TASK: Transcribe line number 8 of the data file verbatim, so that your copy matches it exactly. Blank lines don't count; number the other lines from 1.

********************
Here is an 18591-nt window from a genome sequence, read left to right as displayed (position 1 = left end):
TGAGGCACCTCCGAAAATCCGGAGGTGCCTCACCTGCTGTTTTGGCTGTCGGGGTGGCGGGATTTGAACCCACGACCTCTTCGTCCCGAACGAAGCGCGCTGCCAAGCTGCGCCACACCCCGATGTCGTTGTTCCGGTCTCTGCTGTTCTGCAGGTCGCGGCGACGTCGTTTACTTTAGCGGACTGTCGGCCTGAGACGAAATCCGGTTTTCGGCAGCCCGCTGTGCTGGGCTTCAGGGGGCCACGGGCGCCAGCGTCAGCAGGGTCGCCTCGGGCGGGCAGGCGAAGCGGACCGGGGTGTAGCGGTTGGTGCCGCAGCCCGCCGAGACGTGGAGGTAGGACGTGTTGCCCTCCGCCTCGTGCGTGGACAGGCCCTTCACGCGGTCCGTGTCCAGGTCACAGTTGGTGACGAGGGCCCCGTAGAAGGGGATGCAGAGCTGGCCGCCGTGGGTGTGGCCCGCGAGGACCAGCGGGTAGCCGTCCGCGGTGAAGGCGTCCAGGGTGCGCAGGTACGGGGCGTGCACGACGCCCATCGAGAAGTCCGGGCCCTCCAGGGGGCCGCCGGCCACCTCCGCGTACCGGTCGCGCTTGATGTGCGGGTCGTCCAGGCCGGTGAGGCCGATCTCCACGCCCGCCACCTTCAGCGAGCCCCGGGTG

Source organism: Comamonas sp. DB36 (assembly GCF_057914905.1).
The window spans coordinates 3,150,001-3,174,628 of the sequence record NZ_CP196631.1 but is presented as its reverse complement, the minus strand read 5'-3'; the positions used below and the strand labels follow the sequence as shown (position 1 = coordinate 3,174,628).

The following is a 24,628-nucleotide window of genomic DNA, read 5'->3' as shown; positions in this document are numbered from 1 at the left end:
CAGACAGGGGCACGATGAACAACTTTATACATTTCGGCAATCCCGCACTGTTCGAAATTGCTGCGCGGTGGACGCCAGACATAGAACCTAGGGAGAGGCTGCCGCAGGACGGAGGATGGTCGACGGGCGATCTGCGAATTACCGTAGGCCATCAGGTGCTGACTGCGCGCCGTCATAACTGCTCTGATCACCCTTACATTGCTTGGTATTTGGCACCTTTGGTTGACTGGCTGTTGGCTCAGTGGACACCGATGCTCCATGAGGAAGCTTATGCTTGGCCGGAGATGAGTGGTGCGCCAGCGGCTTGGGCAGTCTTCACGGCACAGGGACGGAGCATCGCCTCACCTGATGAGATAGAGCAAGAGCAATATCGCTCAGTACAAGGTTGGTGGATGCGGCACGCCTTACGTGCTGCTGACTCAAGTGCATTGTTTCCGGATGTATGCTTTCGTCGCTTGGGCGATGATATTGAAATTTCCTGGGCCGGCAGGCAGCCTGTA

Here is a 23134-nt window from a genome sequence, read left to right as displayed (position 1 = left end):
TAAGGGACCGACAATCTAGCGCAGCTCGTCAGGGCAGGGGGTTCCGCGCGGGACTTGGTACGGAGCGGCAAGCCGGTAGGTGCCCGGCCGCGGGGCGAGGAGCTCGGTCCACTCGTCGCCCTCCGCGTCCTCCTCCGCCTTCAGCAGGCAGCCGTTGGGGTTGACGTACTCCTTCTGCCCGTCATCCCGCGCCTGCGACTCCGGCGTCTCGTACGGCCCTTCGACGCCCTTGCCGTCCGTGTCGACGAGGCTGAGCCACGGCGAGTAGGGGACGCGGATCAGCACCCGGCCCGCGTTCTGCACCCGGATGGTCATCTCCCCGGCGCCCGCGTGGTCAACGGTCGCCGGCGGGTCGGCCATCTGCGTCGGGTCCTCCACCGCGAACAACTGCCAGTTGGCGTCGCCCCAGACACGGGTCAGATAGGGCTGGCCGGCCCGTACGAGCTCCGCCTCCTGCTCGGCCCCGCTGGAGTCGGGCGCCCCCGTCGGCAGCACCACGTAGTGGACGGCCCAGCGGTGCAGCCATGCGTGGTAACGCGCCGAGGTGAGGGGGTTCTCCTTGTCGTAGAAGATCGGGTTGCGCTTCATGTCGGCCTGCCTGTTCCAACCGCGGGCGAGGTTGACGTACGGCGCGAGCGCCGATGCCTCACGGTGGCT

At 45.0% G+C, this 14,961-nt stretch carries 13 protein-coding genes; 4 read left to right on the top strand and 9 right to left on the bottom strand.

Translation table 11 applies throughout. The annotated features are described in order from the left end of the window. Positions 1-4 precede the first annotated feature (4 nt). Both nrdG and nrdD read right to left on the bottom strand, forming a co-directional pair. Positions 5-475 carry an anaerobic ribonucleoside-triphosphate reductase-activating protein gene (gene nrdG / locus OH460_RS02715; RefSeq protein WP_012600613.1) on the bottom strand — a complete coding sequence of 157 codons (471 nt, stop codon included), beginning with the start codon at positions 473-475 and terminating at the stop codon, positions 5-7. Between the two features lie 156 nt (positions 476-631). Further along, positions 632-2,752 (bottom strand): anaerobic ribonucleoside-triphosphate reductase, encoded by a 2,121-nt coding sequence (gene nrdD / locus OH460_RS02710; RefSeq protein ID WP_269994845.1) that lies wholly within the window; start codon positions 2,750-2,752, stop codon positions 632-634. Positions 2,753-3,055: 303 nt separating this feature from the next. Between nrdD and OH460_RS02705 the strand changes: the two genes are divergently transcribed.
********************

TAAGGGACCGACAATCTAGCGCAGCTCGTCAGGGCAGGGGGTTCCGCGCGGGACTTGGTACGGAGCGGCAAGCCGGTAGGTGCCCGGCCGCGGGGCGAGGAGCTCGGTCCACTCGTCGCCCTCCGCGTCCTCCTCCGCCTTCAGCAGGCAGCCGTTGGGGTTGACGTACTCCTTCTGCCCGTCATCCCGCGCCTGCGACTCCGGCGTCTCGTACGGCCCTTCGACGCCCTTGCCGTCCGTGTCGACGAGGCTGAGCCACGGCGAGTAGGGGACGCGGATCAGCACCCGGCCCGCGTTCTGCACCCGGATGGTCATCTCCCCGGCGCCCGCGTGGTCAACGGTCGCCGGCGGGTCGGCCATCTGCGTCGGGTCCTCCACCGCGAACAACTGCCAGTTGGCGTCGCCCCAGACACGGGTCAGATAGGGCTGGCCGGCCCGTACGAGCTCCGCCTCCTGCTCGGCCCCGCTGGAGTCGGGCGCCCCCGTCGGCAGCACCACGTAGTGGACGGCCCAGCGGTGCAGCCATGCGTGGTAACGCGCCGAGGTGAGGGGGTTCTCCTTGTCGTAGAAGATCGGGTTGCGCTTCATGTCGGCCTGCCTGTTCCAACCGCGGGCGAGGTTGACGTACGGCGCGAGCGCCGATGCCTCACGGTGGCT